A product of the date palm and cultivated since approximately 6000 B.C, the date fruit is one of the sweetest fruits around and also happens to come in many different varieties. Although dates can be eaten fresh, the fruit is very often dried, resembling raisins or plums. Traditionally, fasting Muslims break their fast by eating dates. Not only does this provide a quick boost of energy after a long fast, it’s also a highly symbolic start to the meal, since it’s said to be rooted in the religious teachings of the Prophet Muhammad. Did you know that you can find approximately 27 varieties of dates in Deira, Dubai? Fancy an authentic Old Dubai experience? Head down to Radisson Blu Dubai Deira Creek.
Malfouf is a traditional Lebanese dish made up of flavorful ground meat, rice and spices stuffed inside rolled cabbage leaves. Loads of fresh garlic and lemon juice give these cabbage rolls wonderful flavor and aroma. What better place to try it than Lebanon itself?
This melt-in-the-mouth tender, delicately flavored and juicy whole roast lamb is typically served on a bed of Oriental rice. This is easily a Ramadan favorite and what you would most often see as the centerpiece on opulent Iftar buffets. The ouzi is a communal dish, shared by families and communities. Traditionally, the ouzi is placed in the middle and everybody eats from the same plate. Ramadan is an important time to bring communities together, and the ouzi is instrumental in communal celebrations.
This sweet, cheese-based pastry is a traditional Palestinian dessert made with cheese pastry soaked in sweet, sugar-based syrup. Though it’s often eaten for breakfast in Levantine nations, in the UAE you’ll find it in the dessert section, usually surrounded by excitable children wielding ladles of heavy syrup. Good for one last burst of energy, this will go nicely with your Arabic coffee!
Al Harees, a traditional Emirati dish consisting of wheat, meat and salt, is a popular treat during special occasions such as Ramadan, Eid and Arab weddings. Harees is made by cooking ground wheat in a pot with a pinch of salt, to which the meat is added. The mixture is then left for many hours until it is fully cooked and the meat is completely dissolved into the wheat. The mixture is poured into a clay pot and placed in a clay oven or in a specially prepared hole in the ground that is filled with burning coal. After several hours, the thick mixture is removed and stirred with a special piece of wood called ‘midrib’. The final product is topped with local ghee and placed onto flat plates. Harees is a rich meal and is filling.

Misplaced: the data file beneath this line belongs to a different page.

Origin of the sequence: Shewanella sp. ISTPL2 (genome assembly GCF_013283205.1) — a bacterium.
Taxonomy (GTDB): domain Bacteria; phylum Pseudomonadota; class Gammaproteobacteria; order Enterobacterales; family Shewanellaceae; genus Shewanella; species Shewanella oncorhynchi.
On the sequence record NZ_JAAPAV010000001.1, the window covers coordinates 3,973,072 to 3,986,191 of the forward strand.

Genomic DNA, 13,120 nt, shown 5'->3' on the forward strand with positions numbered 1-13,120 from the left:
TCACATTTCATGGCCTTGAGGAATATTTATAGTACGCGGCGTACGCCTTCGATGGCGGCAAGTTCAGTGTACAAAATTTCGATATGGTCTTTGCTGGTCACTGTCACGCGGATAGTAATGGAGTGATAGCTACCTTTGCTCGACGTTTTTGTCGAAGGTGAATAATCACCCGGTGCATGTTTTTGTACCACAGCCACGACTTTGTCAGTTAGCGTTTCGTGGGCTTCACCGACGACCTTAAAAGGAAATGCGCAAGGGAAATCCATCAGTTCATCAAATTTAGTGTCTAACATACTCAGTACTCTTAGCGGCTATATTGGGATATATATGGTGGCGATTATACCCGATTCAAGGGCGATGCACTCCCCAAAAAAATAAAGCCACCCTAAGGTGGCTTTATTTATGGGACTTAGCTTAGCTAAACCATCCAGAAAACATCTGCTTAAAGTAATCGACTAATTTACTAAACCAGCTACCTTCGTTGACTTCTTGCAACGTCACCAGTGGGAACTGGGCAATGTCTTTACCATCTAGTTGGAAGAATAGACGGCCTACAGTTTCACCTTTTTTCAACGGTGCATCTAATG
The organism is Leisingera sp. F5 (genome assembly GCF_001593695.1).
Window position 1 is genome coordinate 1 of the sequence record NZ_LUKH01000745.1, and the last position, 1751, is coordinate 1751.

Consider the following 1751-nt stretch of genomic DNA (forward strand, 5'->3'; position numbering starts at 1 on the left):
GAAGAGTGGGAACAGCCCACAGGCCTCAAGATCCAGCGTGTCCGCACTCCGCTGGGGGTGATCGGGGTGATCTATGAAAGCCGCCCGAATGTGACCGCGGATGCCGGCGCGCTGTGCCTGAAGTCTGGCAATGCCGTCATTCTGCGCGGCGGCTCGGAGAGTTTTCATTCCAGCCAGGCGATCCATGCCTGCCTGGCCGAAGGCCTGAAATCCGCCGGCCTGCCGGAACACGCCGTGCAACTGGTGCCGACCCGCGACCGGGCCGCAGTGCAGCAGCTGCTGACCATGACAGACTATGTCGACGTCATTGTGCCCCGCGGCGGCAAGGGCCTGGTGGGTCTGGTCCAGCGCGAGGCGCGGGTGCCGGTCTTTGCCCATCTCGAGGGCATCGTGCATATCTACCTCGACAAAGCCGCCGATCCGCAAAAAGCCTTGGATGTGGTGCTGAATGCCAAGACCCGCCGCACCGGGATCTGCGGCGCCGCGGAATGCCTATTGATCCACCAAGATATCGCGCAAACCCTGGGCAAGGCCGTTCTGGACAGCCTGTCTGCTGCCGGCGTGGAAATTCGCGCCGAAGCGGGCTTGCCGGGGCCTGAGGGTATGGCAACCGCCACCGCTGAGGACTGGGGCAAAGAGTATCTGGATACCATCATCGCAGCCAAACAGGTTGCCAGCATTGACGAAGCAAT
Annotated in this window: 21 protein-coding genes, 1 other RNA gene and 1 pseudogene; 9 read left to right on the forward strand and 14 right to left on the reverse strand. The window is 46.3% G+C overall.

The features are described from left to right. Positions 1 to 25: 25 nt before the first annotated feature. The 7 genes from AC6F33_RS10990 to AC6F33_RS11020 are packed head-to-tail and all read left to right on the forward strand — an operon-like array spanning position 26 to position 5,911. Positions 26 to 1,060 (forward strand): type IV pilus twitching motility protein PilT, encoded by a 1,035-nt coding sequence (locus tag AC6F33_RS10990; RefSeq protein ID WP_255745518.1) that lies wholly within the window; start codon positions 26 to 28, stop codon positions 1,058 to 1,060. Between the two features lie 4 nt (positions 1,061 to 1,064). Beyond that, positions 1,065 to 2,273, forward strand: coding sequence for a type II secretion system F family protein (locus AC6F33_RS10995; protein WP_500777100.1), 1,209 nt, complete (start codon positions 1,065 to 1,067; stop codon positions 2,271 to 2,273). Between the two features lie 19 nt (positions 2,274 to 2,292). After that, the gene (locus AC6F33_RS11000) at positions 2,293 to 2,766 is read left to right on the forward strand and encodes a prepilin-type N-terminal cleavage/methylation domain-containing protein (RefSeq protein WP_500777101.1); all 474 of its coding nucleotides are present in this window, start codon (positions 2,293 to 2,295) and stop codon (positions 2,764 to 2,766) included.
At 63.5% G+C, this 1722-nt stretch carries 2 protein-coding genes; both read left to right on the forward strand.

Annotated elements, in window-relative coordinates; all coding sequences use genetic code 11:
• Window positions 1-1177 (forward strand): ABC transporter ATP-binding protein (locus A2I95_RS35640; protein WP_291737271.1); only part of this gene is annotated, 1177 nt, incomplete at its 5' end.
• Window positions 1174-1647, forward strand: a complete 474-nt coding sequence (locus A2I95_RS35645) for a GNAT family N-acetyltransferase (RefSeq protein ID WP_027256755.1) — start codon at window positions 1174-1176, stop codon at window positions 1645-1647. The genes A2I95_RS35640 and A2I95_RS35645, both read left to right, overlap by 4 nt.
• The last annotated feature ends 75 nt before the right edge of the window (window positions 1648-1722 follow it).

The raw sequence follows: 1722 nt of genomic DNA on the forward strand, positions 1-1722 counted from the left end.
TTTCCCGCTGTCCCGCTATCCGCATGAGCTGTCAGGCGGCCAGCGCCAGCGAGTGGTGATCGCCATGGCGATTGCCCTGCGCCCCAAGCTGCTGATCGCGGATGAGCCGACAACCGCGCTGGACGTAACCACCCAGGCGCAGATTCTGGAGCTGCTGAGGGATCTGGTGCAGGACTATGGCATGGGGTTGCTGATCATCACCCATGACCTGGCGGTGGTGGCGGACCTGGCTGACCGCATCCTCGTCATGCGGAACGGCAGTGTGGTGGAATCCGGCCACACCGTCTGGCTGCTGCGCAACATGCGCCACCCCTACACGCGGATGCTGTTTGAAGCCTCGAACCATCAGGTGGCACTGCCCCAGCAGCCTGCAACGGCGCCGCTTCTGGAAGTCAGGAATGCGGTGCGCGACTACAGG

Baklava is a rich, sweet dessert pastry made of layers of filo pastry (a very thin, unleavened dough) filled with chopped nuts, sweetened and held together with syrup or honey.
Umm Ali, also called Om Ali (translated to Ali's Mother) is a national dish of Egypt. This scrumptious dessert is a Middle Eastern version of bread pudding and is often served with a dollop of whipped cream or vanilla ice cream on top. Freshly baked puff pastry is used in making Umm Ali for an extra level of deliciousness. If you want a modern Emirati dining experience, check out Aseelah Restaurant in Dubai.
Making a cultural trip out of Ramadan
Ramadan in the Middle East has indeed evolved from being a purely religious observance to a truly cultural occasion for everyone to experience. Take advantage of this time and tailor your trip by exploring the traditional side of the Middle East. Visit cultural destinations such as Jeddah, Bahrain or Kuwait and experience Ramadan like a local!